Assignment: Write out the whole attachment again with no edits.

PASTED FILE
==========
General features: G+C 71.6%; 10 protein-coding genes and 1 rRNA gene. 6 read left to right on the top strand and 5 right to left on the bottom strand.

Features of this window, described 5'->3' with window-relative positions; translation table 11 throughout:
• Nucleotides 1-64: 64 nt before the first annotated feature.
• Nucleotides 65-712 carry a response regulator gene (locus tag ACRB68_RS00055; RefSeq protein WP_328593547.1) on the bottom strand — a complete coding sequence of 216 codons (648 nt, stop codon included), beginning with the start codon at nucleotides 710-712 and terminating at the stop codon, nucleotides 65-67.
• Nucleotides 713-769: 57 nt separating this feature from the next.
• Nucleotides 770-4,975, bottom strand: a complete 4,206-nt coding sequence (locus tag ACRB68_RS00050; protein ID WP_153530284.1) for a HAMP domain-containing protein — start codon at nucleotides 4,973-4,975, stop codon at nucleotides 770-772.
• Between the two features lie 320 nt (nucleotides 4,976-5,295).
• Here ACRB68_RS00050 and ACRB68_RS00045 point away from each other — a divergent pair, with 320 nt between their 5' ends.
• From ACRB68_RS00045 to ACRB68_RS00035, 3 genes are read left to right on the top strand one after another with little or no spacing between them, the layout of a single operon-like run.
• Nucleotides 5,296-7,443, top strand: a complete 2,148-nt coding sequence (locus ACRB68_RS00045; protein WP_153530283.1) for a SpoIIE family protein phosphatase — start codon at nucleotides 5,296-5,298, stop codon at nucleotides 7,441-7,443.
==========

General features: G+C 71.6%; 10 protein-coding genes and 1 rRNA gene. 6 read left to right on the top strand and 5 right to left on the bottom strand.

Features of this window, described 5'->3' with window-relative positions; translation table 11 throughout:
• Nucleotides 1-64: 64 nt before the first annotated feature.
• Nucleotides 65-712 carry a response regulator gene (locus tag ACRB68_RS00055; RefSeq protein WP_328593547.1) on the bottom strand — a complete coding sequence of 216 codons (648 nt, stop codon included), beginning with the start codon at nucleotides 710-712 and terminating at the stop codon, nucleotides 65-67.
• Nucleotides 713-769: 57 nt separating this feature from the next.
• Nucleotides 770-4,975, bottom strand: a complete 4,206-nt coding sequence (locus tag ACRB68_RS00050; protein ID WP_153530284.1) for a HAMP domain-containing protein — start codon at nucleotides 4,973-4,975, stop codon at nucleotides 770-772.
• Between the two features lie 320 nt (nucleotides 4,976-5,295).
• Here ACRB68_RS00050 and ACRB68_RS00045 point away from each other — a divergent pair, with 320 nt between their 5' ends.
• From ACRB68_RS00045 to ACRB68_RS00035, 3 genes are read left to right on the top strand one after another with little or no spacing between them, the layout of a single operon-like run.
• Nucleotides 5,296-7,443, top strand: a complete 2,148-nt coding sequence (locus ACRB68_RS00045; protein WP_153530283.1) for a SpoIIE family protein phosphatase — start codon at nucleotides 5,296-5,298, stop codon at nucleotides 7,441-7,443.